In the women’s fleet, Jian Yin has been knocked out of the first place position. Her worst finish was a 13th in race #6, which was actually the less windy of the two races. Windsurfing legend Alessandra Sensini of Italy has now moved into first, but only leads by two points. Marina Alabau of Spain regained her third spot, while Bryony Shaw (GBR) finished strong in races 8 and 9 to move up to fourth. Our Polish sailor, Zofia Klepacka, really had her day and has almost saved her regatta, moving up to 6th place and pulling ahead of Barbara Kendall of New Zealand. Zofia has two bullets in the windier races, and also a second, and a third. With four windier races, the favorites are pulling ahead, and with only one race to go before the medal round, the regatta is turning quite dramatic.

In the men’s fleet, the more experienced sailors are pulling ahead of Shahar Zubari of Israel. He has fallen to fourth place with two disastrous 19ths in races 7 and 8. Now in first is Tom Ashley of New Zealand, followed by Nick Dempsey (GBR) and Julien Bontemps (FRA). Also moving up the ranks and showing his strength in the breeze is 2006 World Champion Casper Bouman of the Netherlands. Pont also has been climbing the ranks and now sits in 15th place. It is most likely too late for him to make the medal race, but his comeback shows great strength.

As of now, Race 10 has been postponed and moved to tomorrow, and the medal round will follow on Wednesday.

On another interesting side note, the Danish 49er team has had a very dramatic medal race. Their mast broke on the way out to the course, and they were forced to go back in. With the hopes of still being able to race, they borrowed a boat from the Croatians, who were not participating in the medal round. In a race with big wind and wild “survival” conditions, they placed 7th, good enough for the gold. However, they were protested by the race committee for changing boats. Did they win the protest? Find out here.

More links:

ISAF results



US Sailing Report

Although the Olympic regatta hasn’t gone as planned for the Polish, their team still had a big victory yesterday at the Raceboard Europeans. Using borrowed equipment with unfortunate mishaps, and sailing in probably the toughest conditions Sopot has delivered, Max has won the Raceboard Europeans. Although he has maintained throughout the entire regatta that he’s only sailing for fun, he’s certainly taken the racing seriously enough to win. The regatta has been really long, six days without a break, and Max has suffered through a broken daggerboard and a huge hole in his old 9.5 raceboard sail. Max had a particularly heroic final race on the last day. Sopot decided to give us all the cold, wind, and rain a North European summer could possibly throw at us, and conditions were particularly challenging on the last day with 20 knot gusts, big waves breaking on the beach, and cold, wet sailing. A few minutes before the start, Max dropped his sail in the water and when he pulled it up, a huge rip about a foot long had started in the leech about 2/3 of the way to the top of the sail. He sailed by me planing and the sail sounded just like a helicopter in the breeze with the rip expanding and entirely destroying one outer panel of the sail. It was a particularly gory tear as a triangular chunk of the sail was actually hanging down from the rip and flapping in the breeze. Max let the race committee know what had happened, but apparently they were not so forgiving because he started the race. Despite all odds, as I was making my way upwind on the last leg, I saw Max coming downwind in first place to go on and win the race!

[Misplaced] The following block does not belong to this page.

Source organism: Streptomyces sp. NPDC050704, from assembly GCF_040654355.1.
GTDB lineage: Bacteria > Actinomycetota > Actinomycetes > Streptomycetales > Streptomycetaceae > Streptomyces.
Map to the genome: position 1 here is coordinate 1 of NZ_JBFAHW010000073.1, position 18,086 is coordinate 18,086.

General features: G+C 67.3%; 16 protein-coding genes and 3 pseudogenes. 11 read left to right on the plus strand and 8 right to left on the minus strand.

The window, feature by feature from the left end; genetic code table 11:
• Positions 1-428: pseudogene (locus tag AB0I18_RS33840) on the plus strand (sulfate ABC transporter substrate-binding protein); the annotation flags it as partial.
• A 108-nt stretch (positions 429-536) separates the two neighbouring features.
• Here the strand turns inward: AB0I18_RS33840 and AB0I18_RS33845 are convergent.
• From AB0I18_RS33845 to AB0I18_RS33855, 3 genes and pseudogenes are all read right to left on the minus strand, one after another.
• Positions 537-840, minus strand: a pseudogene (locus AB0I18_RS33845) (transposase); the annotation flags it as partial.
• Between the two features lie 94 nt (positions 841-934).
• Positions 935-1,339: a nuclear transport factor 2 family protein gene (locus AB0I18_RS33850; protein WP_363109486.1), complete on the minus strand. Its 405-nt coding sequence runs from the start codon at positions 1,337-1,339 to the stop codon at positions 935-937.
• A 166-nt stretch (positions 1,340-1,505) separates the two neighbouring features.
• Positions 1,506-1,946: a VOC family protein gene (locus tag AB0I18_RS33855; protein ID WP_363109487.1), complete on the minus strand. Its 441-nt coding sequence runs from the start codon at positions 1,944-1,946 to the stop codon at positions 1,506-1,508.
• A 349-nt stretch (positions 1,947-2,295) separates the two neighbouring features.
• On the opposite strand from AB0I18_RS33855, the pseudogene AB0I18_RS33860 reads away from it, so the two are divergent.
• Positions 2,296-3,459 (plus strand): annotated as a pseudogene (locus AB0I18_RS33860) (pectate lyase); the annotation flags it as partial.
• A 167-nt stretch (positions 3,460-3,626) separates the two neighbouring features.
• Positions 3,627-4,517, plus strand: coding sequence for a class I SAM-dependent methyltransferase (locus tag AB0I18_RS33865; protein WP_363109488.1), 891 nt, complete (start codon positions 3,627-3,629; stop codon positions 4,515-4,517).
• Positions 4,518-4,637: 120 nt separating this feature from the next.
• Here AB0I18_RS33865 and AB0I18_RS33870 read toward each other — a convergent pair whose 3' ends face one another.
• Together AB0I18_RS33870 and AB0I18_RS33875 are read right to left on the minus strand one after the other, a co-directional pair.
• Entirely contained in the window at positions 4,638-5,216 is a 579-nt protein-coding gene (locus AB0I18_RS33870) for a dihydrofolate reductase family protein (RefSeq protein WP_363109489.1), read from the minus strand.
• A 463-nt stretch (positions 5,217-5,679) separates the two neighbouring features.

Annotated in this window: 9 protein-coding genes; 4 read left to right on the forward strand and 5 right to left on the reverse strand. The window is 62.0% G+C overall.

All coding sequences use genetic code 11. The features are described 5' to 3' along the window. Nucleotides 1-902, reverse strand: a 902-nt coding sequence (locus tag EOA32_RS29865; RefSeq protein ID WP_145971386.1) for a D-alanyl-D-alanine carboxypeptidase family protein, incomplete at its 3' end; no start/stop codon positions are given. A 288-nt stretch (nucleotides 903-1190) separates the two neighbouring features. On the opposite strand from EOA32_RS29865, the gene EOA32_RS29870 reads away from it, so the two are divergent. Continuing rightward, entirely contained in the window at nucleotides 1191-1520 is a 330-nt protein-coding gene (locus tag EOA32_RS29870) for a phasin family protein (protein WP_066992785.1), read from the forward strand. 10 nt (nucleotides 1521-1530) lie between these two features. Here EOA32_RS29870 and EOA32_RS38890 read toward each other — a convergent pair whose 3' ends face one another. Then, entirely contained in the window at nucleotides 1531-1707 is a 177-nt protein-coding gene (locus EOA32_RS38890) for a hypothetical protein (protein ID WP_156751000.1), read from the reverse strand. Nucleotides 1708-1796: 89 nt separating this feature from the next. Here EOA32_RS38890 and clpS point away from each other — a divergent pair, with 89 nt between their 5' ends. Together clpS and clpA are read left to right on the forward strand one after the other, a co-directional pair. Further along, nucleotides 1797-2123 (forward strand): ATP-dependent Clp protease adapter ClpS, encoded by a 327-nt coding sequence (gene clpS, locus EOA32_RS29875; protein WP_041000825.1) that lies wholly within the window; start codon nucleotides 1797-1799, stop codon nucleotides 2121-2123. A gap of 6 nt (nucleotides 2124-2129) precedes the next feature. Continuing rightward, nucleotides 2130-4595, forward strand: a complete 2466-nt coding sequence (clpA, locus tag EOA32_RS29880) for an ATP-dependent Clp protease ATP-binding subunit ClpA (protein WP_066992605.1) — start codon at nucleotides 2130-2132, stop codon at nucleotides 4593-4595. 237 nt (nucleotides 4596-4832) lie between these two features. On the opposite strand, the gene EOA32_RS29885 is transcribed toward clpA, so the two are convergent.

I also had some equipment problems during the regatta as a batten broke during the break between races, and my adjustable downhaul tore a big hole in my luff sleeve. I sailed with the broken batten during the last race, but it affected my pumping downwind a good bit. There were also a lot of weeds in the water and the hybrid boards with long fins suffered a lot as it was almost impossible to avoid fouling your fin. Despite all the problems I did manage to place 3rd for the women in our fleet, so I got a medal, my first ever in Europe!

The raceboard regatta really was fantastic. Even though I was really tired and wasn’t sailing my best, the organized race committee and variety of conditions made the sailing almost perfect. I am very glad to have participated in this regatta! In a few days, the team and I will begin another training camp in Puck, my favorite venue in Poland. I’m resting up now for it, and am looking forward to working hard to make some new breakthroughs in my sailing.